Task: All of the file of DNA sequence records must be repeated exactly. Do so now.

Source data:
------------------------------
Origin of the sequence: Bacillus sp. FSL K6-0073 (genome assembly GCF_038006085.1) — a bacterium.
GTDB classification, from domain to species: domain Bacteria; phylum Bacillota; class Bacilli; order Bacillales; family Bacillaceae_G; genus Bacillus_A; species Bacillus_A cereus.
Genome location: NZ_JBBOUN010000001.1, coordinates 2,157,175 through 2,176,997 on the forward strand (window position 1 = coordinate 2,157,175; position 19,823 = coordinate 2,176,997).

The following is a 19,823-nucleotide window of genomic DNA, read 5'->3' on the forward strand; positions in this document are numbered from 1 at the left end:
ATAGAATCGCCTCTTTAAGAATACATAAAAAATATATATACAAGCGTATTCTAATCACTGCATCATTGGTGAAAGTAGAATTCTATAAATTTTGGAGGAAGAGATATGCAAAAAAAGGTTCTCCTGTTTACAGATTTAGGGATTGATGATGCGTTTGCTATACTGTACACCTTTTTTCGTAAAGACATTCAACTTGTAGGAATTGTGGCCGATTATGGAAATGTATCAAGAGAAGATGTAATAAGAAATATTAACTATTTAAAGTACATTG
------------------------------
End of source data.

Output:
Origin of the sequence: Bacillus sp. FSL K6-0073 (genome assembly GCF_038006085.1) — a bacterium.
GTDB classification, from domain to species: domain Bacteria; phylum Bacillota; class Bacilli; order Bacillales; family Bacillaceae_G; genus Bacillus_A; species Bacillus_A cereus.
Genome location: NZ_JBBOUN010000001.1, coordinates 2,157,175 through 2,176,997 on the forward strand (window position 1 = coordinate 2,157,175; position 19,823 = coordinate 2,176,997).

The following is a 19,823-nucleotide window of genomic DNA, read 5'->3' on the forward strand; positions in this document are numbered from 1 at the left end:
ATAGAATCGCCTCTTTAAGAATACATAAAAAATATATATACAAGCGTATTCTAATCACTGCATCATTGGTGAAAGTAGAATTCTATAAATTTTGGAGGAAGAGATATGCAAAAAAAGGTTCTCCTGTTTACAGATTTAGGGATTGATGATGCGTTTGCTATACTGTACACCTTTTTTCGTAAAGACATTCAACTTGTAGGAATTGTGGCCGATTATGGAAATGTATCAAGAGAAGATGTAATAAGAAATATTAACTATTTAAAGTACATTG